In the past three years, we’ve witnessed elegant pivots, contortions and leaps of faith in nearly every sector of business. There’s perhaps no better example of this than the pastry world, where sliding into someone’s DMs often equates to spontaneous income.
Add to that website orders and pop-up events, and the traditional dessert model has moved from brick and mortar to creative side hustles—and, often, full-time gigs—where the chefs call the shots.
Becoming a pastry chef during the pandemic
The entrepreneurial path was a lifelong dream for Jessica Minghi of Borough Chocolates, who began selling bonbons from her Brooklyn apartment after being laid off from her job at New York’s famed Restaurant DANIEL at the start of the pandemic.
“The covers kept getting less and less,” she recalls. “Then, we were told not to come back to work. It happened overnight.”
Throughout her 14-year culinary career, she always thought she’d ease into building a business, but the pandemic accelerated her timeline. She used her savings to buy chocolate-making equipment and began taking photos of her bonbons, which friends shared on Instagram.
“I’m blessed because I live in New York,” Minghi says. “A guy on my block was selling pizza out of his window, and a lot of people in the city were delivering around town. I would never be able to do what I do in any other city.”
Turning a passion into a profession
St. Louis bartender Jeffrey Moll Jr. has dabbled in breadmaking as a hobby for several years. But the pandemic’s pause on his full-time work kickstarted his passion into a business he still maintains as a flourishing side hustle.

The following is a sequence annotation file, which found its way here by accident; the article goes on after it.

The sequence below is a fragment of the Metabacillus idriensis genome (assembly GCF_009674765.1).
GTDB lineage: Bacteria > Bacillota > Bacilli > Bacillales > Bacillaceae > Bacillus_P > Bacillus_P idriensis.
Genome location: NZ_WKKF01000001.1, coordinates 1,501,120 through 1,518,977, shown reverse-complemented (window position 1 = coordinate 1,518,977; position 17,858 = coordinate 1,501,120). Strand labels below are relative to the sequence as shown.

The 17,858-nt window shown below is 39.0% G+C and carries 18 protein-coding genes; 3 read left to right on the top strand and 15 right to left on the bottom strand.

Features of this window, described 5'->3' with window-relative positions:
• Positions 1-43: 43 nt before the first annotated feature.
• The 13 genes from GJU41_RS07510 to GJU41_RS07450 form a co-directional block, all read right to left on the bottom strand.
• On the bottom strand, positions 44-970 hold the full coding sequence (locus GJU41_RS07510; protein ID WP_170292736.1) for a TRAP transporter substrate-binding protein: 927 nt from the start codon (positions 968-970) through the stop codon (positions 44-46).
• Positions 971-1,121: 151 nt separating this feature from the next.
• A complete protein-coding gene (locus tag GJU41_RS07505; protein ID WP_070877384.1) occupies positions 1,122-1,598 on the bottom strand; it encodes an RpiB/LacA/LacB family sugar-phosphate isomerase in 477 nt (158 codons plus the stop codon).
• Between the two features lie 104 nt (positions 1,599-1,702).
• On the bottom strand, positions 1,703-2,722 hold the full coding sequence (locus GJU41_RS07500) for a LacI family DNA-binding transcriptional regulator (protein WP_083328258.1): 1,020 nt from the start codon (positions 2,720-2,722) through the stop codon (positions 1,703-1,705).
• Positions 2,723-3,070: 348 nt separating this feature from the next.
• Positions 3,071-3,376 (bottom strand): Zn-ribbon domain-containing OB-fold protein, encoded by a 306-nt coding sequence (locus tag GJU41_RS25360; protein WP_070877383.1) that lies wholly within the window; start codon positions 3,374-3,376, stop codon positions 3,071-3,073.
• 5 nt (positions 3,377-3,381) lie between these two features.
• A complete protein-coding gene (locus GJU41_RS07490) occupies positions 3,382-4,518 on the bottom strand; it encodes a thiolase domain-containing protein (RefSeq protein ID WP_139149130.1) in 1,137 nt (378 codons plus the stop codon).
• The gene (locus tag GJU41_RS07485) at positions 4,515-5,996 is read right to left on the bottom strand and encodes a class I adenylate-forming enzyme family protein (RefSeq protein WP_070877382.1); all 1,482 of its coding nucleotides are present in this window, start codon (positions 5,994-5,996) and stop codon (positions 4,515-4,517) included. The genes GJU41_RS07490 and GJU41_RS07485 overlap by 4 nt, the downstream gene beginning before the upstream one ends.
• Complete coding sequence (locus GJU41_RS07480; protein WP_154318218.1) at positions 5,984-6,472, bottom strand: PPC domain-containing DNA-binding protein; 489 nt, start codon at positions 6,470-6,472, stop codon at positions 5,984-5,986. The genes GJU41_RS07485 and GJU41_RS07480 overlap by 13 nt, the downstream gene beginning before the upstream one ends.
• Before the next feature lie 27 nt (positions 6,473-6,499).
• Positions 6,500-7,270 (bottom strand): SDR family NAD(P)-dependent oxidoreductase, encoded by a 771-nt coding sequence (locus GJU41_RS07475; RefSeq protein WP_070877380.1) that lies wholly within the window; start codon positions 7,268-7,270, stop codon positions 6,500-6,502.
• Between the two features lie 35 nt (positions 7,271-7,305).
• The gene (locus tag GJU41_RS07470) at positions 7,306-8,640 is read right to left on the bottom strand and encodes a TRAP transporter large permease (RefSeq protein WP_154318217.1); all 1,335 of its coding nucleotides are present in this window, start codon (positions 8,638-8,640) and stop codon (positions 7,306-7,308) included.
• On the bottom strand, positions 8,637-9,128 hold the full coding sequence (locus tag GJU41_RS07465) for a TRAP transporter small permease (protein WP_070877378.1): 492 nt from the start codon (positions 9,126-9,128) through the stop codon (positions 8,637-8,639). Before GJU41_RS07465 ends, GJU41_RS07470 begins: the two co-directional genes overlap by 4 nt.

At his weekend-only Upper Crust Bread operation, he offers pickup and delivery of a variety of breads, including focaccia, pain de campagne, farro-oat porridge and sunflower wheat.
“I’ve always found myself attracted to positions with more autonomy,” Moll says. “But it gets intense on the weekends. I do the bar prep two days a week and bartend two days a week. On Friday, I get up at 4 a.m. to get my leaven started, bake everything off Saturday for pickup, and on Sunday morning, I bake off orders and deliver them, then go to work at Planter’s House.”
Finding your niche as a pastry chef
Although it may seem obvious that doing what you love is the best option, it’s often a financially challenging one. But it’s one that drives Seattle pastry chef Aliyah Davis every day in her business, Black Magic Sweets.
Davis, who has a background in clinical psychology, admits she has never been happier than she is working for herself, but she never expected her side hustle to turn into a full-time gig.
“I was working at a bread shop, and when the pandemic hit, it closed down,” she says. “I was supposed to be leaving for Wales the following fall and had saved up some money for that, and that’s when I decided to dive in to my business and make it a full-time thing.”
Luckily, she had already done some beta testing as a student at Seattle Culinary Academy. Next, she homed in on her niche.
“We had a pastry case where we’d sell things to the rest of the students at Seattle Central College,” she says. “I started making reindeer and snowmen macarons, and they sold quickly. I loved making exactly what I wanted to make, so I started painting macarons. I was also doing tea [flavors] and floral infusions, and people really loved them, so I went from 15 items on a pop-up menu to focusing on the macarons. I started selling my hand-painted macarons to different tea and coffeehouses across the city, building my little community with mostly women- and queer-owned businesses.”